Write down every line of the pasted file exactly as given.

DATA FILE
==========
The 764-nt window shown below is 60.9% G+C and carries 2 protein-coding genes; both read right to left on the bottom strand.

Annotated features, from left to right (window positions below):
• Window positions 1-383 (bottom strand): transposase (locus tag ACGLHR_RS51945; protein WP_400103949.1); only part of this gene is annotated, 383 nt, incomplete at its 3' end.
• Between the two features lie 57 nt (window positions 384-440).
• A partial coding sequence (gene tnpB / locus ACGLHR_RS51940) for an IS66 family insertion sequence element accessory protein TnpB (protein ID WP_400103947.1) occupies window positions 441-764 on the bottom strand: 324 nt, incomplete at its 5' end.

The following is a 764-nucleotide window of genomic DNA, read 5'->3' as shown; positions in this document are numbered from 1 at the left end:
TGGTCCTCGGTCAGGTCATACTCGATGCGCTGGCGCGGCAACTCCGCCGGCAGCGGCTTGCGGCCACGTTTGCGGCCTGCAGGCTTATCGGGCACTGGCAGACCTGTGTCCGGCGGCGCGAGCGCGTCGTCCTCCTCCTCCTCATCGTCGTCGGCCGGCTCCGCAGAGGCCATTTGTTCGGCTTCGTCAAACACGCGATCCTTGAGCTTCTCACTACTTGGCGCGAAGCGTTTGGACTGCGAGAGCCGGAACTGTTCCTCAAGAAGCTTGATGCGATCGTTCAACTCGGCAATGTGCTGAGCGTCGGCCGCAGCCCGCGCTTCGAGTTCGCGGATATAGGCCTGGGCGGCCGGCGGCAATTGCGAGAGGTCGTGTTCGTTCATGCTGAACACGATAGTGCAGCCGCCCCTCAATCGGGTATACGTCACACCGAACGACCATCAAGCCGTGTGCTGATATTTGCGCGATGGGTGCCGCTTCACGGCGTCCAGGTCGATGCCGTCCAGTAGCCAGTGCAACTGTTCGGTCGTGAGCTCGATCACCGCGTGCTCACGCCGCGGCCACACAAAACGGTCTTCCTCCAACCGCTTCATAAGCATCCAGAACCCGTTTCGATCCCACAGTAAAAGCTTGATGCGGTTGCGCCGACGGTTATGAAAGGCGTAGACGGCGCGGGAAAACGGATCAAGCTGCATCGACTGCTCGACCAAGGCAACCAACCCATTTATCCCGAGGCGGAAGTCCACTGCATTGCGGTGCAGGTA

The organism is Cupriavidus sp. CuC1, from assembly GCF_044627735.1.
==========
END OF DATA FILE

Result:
The 764-nt window shown below is 60.9% G+C and carries 2 protein-coding genes; both read right to left on the bottom strand.

Annotated features, from left to right (window positions below):
• Window positions 1-383 (bottom strand): transposase (locus tag ACGLHR_RS51945; protein WP_400103949.1); only part of this gene is annotated, 383 nt, incomplete at its 3' end.
• Between the two features lie 57 nt (window positions 384-440).
• A partial coding sequence (gene tnpB / locus ACGLHR_RS51940) for an IS66 family insertion sequence element accessory protein TnpB (protein ID WP_400103947.1) occupies window positions 441-764 on the bottom strand: 324 nt, incomplete at its 5' end.

The following is a 764-nucleotide window of genomic DNA, read 5'->3' as shown; positions in this document are numbered from 1 at the left end:
TGGTCCTCGGTCAGGTCATACTCGATGCGCTGGCGCGGCAACTCCGCCGGCAGCGGCTTGCGGCCACGTTTGCGGCCTGCAGGCTTATCGGGCACTGGCAGACCTGTGTCCGGCGGCGCGAGCGCGTCGTCCTCCTCCTCCTCATCGTCGTCGGCCGGCTCCGCAGAGGCCATTTGTTCGGCTTCGTCAAACACGCGATCCTTGAGCTTCTCACTACTTGGCGCGAAGCGTTTGGACTGCGAGAGCCGGAACTGTTCCTCAAGAAGCTTGATGCGATCGTTCAACTCGGCAATGTGCTGAGCGTCGGCCGCAGCCCGCGCTTCGAGTTCGCGGATATAGGCCTGGGCGGCCGGCGGCAATTGCGAGAGGTCGTGTTCGTTCATGCTGAACACGATAGTGCAGCCGCCCCTCAATCGGGTATACGTCACACCGAACGACCATCAAGCCGTGTGCTGATATTTGCGCGATGGGTGCCGCTTCACGGCGTCCAGGTCGATGCCGTCCAGTAGCCAGTGCAACTGTTCGGTCGTGAGCTCGATCACCGCGTGCTCACGCCGCGGCCACACAAAACGGTCTTCCTCCAACCGCTTCATAAGCATCCAGAACCCGTTTCGATCCCACAGTAAAAGCTTGATGCGGTTGCGCCGACGGTTATGAAAGGCGTAGACGGCGCGGGAAAACGGATCAAGCTGCATCGACTGCTCGACCAAGGCAACCAACCCATTTATCCCGAGGCGGAAGTCCACTGCATTGCGGTGCAGGTA

The organism is Cupriavidus sp. CuC1, from assembly GCF_044627735.1.